• Book Name: Reinforced Concrete Design 2nd Edition by Sunnikrishna Pillai and Devdas Menon
  • Author: Sunnikrishna Pillai and Devdas Menon
  • Pages: 882
  • Size: 10 MB
reinforced concrete design pdf free download

Reinforced Concrete Design PDF Free Download

Traditionally, the study of reinforced concrete design begins directly with a chapter on materials, followed by chapters dealing with design. In this book, a departure is made from that convention. It is desirable for the student to have first an overview of the world of reinforced concrete structures, before plunging into the finer details of the subject. Accordingly, this chapter gives a general introduction to reinforced concrete and its applications. It also explains the role of structural design in reinforced concrete construction, and outlines the various structural systems that are commonly adopted in buildings.

That concrete is a common structural material is, no doubt, well known. But, how common it is, and how much a part of our daily lives it plays, is perhaps not well known — or rather, not often realised. Structural concrete is used extensively in the construction of various kinds of buildings, stadia, auditoria, pavements, bridges, piers, breakwaters, berthing structures, dams, waterways, pipes, water tanks, swimming pools, cooling towers, bunkers and silos, chimneys, communication towers, tunnels, etc.

It is the most commonly used construction material, consumed at a rate of approximately one ton for every living human being. “Man consumes no material except water in such tremendous quantities” (Ref. 1.1). Pictures of some typical examples of reinforced concrete structures are shown in Figs 1.1−1.5. Perhaps, some day in the future, the reader may be called upon to design similar (if not, more exciting) structures! The student will do well to bear this goal in mind.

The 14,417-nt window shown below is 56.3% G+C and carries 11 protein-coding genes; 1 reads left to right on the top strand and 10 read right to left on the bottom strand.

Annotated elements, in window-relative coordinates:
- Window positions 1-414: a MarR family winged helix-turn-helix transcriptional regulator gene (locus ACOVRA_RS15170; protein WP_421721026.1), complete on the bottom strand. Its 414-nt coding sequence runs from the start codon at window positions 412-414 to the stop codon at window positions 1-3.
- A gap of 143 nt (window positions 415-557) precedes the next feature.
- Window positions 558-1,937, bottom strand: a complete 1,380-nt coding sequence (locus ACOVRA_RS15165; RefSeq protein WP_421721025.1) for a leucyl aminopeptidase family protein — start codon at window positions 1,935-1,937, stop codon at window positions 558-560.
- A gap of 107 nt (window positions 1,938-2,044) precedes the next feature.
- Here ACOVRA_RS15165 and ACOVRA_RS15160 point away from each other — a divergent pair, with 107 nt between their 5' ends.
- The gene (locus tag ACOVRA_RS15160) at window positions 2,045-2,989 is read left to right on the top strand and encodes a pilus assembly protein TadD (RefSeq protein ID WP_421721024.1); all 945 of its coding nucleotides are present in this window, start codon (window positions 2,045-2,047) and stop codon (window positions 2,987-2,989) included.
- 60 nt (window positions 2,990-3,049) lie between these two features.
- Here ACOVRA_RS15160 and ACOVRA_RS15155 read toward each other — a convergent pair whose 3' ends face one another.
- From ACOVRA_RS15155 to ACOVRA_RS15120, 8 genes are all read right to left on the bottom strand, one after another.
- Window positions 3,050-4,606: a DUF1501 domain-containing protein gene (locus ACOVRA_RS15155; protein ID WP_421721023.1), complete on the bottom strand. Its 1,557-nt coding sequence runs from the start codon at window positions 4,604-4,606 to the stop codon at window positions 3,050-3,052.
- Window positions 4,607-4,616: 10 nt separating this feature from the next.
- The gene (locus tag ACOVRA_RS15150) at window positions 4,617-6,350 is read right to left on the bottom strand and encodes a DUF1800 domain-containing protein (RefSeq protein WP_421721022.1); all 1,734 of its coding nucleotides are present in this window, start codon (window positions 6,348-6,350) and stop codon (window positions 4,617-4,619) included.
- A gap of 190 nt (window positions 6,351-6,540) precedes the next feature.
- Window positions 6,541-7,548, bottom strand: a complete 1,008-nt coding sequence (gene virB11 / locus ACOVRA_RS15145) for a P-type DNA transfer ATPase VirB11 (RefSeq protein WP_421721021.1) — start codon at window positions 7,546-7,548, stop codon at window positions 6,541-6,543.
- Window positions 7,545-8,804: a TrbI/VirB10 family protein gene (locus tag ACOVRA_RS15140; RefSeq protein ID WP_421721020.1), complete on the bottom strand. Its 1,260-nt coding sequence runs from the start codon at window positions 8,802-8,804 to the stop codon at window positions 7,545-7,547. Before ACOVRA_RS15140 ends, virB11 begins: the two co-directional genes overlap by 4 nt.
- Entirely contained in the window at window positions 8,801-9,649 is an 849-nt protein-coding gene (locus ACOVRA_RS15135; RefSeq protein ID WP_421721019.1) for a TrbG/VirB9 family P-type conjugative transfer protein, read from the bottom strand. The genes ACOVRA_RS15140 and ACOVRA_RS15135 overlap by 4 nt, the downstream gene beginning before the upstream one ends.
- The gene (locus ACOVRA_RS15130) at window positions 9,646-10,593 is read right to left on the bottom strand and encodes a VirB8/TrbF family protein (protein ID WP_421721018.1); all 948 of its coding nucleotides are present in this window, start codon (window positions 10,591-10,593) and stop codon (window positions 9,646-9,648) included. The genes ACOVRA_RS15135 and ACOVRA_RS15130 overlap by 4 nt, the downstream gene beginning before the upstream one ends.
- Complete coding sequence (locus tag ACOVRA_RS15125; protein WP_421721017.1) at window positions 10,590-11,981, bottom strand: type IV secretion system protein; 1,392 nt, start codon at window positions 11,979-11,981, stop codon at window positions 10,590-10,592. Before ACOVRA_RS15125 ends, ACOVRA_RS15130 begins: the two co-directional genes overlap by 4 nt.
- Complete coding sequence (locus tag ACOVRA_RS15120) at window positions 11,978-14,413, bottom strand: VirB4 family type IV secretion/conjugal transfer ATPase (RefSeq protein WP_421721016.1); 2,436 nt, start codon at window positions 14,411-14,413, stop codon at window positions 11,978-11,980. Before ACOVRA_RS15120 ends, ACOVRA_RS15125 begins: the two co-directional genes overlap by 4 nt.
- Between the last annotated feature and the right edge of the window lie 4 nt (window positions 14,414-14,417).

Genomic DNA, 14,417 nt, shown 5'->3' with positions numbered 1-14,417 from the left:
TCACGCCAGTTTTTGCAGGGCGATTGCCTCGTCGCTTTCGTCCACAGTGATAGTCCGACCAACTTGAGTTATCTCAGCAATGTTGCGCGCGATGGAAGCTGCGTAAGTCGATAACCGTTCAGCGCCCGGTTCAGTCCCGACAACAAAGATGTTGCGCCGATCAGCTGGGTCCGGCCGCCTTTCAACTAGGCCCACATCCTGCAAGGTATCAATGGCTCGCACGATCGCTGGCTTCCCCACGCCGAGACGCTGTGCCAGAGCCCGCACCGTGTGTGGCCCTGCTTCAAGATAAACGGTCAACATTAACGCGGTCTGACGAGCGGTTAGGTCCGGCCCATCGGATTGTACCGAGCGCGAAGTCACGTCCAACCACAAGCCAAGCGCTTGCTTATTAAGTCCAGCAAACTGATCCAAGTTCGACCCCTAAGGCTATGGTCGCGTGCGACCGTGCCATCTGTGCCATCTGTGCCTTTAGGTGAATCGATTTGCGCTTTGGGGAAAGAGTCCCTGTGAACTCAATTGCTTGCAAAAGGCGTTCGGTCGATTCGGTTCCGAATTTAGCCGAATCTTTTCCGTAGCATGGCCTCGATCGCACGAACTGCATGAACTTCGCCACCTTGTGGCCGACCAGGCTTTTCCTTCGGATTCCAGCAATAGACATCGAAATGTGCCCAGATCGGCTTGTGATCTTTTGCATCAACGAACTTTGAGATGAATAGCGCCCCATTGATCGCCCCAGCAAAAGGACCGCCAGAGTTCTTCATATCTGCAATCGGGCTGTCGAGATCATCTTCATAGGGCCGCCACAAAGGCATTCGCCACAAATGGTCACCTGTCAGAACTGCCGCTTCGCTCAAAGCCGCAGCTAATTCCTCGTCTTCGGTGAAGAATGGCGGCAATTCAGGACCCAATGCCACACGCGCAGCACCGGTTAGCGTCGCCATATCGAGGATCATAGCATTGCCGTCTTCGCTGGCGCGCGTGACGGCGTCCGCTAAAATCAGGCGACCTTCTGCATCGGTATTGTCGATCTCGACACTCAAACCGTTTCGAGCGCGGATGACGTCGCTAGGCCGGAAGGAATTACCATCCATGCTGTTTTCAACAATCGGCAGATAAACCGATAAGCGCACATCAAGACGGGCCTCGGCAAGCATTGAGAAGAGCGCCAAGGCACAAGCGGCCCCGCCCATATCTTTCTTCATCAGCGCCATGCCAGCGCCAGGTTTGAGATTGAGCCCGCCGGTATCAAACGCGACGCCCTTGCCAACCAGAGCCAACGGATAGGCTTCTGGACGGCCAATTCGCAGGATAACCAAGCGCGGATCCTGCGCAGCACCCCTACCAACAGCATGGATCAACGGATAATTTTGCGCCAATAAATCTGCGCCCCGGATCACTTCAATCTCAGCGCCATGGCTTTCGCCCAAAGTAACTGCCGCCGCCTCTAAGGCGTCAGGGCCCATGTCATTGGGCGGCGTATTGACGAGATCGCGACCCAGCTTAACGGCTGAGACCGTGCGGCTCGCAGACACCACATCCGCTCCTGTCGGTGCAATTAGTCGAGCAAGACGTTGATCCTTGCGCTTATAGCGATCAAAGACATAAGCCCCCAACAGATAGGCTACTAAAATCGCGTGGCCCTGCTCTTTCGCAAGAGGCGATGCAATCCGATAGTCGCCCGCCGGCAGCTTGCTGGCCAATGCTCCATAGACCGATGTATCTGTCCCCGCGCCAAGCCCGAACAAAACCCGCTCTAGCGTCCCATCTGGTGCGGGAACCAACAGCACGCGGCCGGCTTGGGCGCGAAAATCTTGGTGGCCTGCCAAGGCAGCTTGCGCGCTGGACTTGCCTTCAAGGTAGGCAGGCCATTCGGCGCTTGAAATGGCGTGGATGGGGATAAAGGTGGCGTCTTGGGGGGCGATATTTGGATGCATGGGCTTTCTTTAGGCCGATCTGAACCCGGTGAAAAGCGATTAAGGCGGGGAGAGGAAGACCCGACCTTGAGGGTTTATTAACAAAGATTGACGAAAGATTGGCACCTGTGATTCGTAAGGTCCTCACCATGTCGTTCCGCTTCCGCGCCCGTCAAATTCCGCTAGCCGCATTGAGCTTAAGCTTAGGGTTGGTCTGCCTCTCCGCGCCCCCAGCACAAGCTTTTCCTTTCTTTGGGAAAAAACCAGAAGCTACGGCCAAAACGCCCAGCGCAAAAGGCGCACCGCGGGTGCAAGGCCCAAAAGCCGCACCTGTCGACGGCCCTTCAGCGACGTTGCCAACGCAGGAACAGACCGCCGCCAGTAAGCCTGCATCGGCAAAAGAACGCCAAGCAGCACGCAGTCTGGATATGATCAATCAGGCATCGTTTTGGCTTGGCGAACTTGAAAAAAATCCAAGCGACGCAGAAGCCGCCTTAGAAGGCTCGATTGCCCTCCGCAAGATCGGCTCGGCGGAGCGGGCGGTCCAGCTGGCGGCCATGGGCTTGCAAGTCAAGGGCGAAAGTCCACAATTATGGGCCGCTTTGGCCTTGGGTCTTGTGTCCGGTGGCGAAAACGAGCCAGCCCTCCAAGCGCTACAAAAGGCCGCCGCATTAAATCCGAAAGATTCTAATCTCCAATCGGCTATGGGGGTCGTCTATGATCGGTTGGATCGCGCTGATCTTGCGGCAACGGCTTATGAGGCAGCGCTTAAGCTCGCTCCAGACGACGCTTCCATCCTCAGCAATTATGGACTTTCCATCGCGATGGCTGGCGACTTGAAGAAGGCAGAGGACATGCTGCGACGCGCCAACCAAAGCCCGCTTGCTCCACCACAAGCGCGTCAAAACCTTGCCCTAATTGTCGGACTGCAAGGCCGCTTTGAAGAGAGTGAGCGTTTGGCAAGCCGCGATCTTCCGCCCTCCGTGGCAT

Reinforced Concrete Design PDF Free Download

Concrete may be defined [Ref. 1.2] as any solid mass made by the use of a cementing medium; the ingredients generally comprise sand, gravel, cement and water. That the mixing together of such disparate and discrete materials can result in a solid mass (of any desired shape), with well-defined properties, is a wonder in itself. Concrete has been in use as a building material for more than a hundred and fifty years. Its success and popularity may be largely attributed to (1) durability under hostile environments (including resistance to water), (2) ease with which it can be cast into a variety of shapes and sizes, and (3) its relative economy and easy availability.

The main strength of concrete lies in its compression-bearing ability, which surpasses that of traditional materials like brick and stone masonry. Advances in concrete technology, during the past four decades in particular, have now made it possible to produce a wide range of concrete grades, varying in mass density (1200−2500 kg/m3 ) and compressive strength (10 −100 MPa). Concrete may be remarkably strong in compression, but it is equally remarkably weak in tension! [Fig. 1.6(a)].

Its tensile ‘strength’ is approximately one-tenth of its compressive ‘strength’. Hence, the use of plain concrete as a structural material is limited to situations where significant tensile stresses and strains do not develop, as in hollow (or solid) block wall construction, small pedestals and ‘mass concrete’ applications (in dams, etc.).

Reinforced concrete design pdf free download.


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